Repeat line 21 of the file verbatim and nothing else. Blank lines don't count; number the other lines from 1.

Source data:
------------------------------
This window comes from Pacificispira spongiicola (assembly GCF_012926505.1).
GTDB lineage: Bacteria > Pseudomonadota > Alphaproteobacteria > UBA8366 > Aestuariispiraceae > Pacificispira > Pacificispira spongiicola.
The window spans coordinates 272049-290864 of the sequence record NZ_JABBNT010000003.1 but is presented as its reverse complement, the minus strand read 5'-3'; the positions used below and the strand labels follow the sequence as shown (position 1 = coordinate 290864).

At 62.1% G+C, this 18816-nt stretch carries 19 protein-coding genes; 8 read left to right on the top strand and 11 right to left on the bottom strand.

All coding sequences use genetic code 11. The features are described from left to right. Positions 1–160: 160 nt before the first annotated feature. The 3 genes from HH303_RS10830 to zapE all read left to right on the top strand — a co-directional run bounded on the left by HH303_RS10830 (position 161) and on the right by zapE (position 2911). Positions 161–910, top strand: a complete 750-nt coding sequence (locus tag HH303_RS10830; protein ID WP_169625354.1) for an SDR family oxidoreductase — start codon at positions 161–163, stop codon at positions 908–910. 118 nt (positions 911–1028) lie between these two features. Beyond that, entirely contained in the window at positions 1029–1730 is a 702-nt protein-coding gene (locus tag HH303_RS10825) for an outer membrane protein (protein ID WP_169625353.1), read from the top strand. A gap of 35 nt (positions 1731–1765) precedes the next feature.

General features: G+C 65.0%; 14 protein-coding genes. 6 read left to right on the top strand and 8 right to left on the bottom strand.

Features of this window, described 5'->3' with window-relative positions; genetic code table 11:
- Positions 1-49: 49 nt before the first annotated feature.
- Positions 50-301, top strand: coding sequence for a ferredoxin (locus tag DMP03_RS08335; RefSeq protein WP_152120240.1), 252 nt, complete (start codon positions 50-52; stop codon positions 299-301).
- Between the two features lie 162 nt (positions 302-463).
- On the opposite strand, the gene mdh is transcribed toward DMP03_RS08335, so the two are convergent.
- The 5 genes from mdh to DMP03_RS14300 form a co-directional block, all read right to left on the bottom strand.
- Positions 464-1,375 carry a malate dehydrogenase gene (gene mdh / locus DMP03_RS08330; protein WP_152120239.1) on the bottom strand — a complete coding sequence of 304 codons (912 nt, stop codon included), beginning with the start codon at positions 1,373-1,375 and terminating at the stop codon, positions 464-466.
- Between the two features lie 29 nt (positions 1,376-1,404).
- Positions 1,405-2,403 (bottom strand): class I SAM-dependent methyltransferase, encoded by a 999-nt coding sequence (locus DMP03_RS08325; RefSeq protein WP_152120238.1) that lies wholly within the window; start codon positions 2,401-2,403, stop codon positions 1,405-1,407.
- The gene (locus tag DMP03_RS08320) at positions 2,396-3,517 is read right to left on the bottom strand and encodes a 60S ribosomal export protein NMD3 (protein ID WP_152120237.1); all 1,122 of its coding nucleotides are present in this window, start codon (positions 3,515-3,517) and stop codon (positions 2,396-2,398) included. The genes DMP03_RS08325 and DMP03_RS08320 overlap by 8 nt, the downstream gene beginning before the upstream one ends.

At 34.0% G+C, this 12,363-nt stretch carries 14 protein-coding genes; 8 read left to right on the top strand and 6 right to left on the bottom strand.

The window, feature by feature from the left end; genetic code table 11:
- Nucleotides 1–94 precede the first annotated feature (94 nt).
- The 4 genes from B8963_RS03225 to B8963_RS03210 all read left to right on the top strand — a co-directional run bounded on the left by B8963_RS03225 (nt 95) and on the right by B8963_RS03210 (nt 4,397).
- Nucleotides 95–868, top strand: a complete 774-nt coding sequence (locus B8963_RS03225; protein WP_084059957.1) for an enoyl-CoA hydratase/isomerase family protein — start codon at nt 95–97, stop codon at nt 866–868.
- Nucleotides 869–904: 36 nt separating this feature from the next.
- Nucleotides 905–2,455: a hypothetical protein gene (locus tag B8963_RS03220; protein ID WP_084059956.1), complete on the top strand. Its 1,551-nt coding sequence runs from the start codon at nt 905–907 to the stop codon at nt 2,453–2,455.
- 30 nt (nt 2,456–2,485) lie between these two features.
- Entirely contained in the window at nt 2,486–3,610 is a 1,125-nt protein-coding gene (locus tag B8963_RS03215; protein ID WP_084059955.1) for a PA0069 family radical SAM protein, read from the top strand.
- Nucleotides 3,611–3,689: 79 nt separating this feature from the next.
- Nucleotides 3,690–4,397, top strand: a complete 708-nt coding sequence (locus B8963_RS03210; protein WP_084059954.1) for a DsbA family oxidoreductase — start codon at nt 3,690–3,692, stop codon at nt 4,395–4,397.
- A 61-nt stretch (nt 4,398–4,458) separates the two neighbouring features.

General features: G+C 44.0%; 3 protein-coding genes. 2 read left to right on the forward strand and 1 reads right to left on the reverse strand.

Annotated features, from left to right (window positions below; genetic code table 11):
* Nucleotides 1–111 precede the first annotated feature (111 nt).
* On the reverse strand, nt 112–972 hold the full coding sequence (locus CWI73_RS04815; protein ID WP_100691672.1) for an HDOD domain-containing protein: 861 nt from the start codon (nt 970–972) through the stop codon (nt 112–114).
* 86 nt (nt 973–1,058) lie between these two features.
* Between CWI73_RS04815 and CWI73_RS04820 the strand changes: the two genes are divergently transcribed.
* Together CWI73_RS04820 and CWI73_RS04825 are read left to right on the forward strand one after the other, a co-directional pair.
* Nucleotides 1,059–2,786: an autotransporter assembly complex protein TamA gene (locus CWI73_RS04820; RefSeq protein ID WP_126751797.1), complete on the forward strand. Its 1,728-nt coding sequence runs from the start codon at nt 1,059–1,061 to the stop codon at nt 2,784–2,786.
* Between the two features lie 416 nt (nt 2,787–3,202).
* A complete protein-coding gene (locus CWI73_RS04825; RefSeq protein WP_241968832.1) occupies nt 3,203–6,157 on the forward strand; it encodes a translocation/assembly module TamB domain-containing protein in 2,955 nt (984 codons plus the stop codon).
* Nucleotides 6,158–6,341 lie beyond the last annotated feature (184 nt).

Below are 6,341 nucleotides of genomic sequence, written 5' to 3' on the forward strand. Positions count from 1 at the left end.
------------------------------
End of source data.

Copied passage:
- Nucleotides 95–868, top strand: a complete 774-nt coding sequence (locus B8963_RS03225; protein WP_084059957.1) for an enoyl-CoA hydratase/isomerase family protein — start codon at nt 95–97, stop codon at nt 866–868.